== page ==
Much of the answer depends upon what you are doing for the company, what your boss thinks, general perceptions of your work performance, etc.
I worked within the IT industry as a consultant where much of my job functions required after-hours systems and network changes. In this regard, working late was seen as a necessity. As well, many programmers that stay late can also be seen as focusing on code as much as any programmer that came in early. This, of course, does not apply everywhere.
Any perception has to be tempered with performance. Being a highly effective member of any team I was assigned to, after-all, this is why I was hired as a consultant, any perception of time was outweighed by effectiveness. For example, coming in late and working late could easily be seen as a reward to the environment.
The are many studies of how the brain works and people can often be put into different camps. For example, we obviously know about the A type personalities. However, what seems to get little respect is that some people perform better in the morning and others later at night. I happen to be one that is sharper and more effective in the evening hours. For example, I am a far more effective and efficient coder at night often working till 6am.
Some people who are early risers, often cannot understand why others are not early risers and can become judgmental as a result. I experienced one direct report that appreciated after-hour work, however, could not understand not coming in at 6am like he did. It was completely beyond his understanding. However, this direct report would leave fairly early and could not see that his presence was needed during business hours and that the company suffered as a result. The number of hours where the direct report could be effective to the company was actually short in light of the global demand.
Add to this, for some, the commute would be impossible. For example, in the area where I lived, for some locations, the commute was at least 1.5 hours for a 30 mile commute and that leaving early only made things worse. In this regard, making the effort to come in early only resulted in wasted time with no gain.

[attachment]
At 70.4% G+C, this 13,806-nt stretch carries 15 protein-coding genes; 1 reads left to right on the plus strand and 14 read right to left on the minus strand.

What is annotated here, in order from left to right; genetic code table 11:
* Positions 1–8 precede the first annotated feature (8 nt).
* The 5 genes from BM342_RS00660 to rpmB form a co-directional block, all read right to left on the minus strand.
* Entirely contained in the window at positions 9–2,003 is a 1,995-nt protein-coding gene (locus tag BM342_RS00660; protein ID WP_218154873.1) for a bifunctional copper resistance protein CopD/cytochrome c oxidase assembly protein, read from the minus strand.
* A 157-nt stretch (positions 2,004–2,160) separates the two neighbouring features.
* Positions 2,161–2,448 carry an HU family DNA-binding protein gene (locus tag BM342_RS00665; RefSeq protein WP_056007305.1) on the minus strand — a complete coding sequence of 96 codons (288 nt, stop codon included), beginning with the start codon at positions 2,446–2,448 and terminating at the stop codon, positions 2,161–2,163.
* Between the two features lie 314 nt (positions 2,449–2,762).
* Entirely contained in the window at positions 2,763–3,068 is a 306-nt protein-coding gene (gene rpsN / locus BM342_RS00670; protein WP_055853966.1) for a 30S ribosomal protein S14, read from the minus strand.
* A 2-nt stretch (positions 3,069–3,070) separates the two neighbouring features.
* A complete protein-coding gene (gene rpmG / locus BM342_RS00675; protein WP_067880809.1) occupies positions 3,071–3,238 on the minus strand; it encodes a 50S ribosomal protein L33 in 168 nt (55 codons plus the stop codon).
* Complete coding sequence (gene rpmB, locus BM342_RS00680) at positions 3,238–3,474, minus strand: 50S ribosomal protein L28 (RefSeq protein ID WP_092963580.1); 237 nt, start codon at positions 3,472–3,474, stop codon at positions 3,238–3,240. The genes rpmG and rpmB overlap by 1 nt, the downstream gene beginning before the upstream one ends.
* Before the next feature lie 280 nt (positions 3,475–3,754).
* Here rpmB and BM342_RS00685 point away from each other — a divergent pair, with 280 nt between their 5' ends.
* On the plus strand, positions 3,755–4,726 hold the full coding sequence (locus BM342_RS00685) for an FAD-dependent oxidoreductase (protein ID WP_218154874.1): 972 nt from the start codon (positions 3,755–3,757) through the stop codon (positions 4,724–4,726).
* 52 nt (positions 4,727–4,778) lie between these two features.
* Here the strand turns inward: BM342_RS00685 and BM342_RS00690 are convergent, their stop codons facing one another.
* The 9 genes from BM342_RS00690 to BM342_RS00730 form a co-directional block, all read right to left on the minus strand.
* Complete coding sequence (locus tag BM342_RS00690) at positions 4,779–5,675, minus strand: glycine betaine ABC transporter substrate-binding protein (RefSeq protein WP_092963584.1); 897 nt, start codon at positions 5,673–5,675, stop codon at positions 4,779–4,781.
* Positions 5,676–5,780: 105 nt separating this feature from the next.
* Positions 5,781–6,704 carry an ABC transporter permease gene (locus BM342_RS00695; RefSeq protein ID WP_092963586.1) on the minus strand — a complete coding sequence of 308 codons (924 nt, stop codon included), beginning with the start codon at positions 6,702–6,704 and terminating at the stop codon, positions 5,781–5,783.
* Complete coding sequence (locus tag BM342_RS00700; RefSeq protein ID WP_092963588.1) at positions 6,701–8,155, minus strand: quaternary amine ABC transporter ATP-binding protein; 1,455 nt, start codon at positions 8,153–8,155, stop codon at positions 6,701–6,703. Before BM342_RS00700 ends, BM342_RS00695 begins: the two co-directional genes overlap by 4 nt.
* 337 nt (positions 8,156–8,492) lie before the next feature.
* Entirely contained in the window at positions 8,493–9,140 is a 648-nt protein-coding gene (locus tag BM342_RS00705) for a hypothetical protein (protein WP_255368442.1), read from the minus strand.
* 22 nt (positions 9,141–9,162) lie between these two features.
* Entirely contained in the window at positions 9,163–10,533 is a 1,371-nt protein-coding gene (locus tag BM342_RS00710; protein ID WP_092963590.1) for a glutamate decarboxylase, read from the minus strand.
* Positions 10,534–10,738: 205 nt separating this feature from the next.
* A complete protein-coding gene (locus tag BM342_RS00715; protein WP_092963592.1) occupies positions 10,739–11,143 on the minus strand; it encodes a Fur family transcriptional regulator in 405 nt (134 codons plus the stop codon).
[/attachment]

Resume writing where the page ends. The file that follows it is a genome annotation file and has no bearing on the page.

Be that as it may, I have always made myself available on-site, on-line, by phone, by e-mail, or other means fairly early in the morning. At one location, I would login from home and respond to e-mails, check systems, and solve problems before leaving for work. For me, it was always about the work, the company, what I had to do to ensure the best interest of the company, etc. Given that, no-one, I mean no-one could criticize my work ethic or how I managed time. For example, one fix that would normally have taken 30 minutes took much longer because the environment was poorly managed and the failed employee fired. I came in on a Sunday afternoon, outside of the SLA (service level agreement) hours, began the repair that took 36 hours due to previous bad backups. The repair required a full rebuild of the system from the ground up and porting of data with layering in portions of backups that succeeded. In the end, many employees were able to get back to work much faster than they would have otherwise given the SLA adding value back to the organization. I was in on time the next morning and filled out the rest of the week as normal. That level of service goes very far to alleviate any negative perception.
And that is the rub. While people will prefer early versus late and may be judgmental in the process, this can be offset by commitment, effectiveness, and honest efforts to accommodate the needs of the company.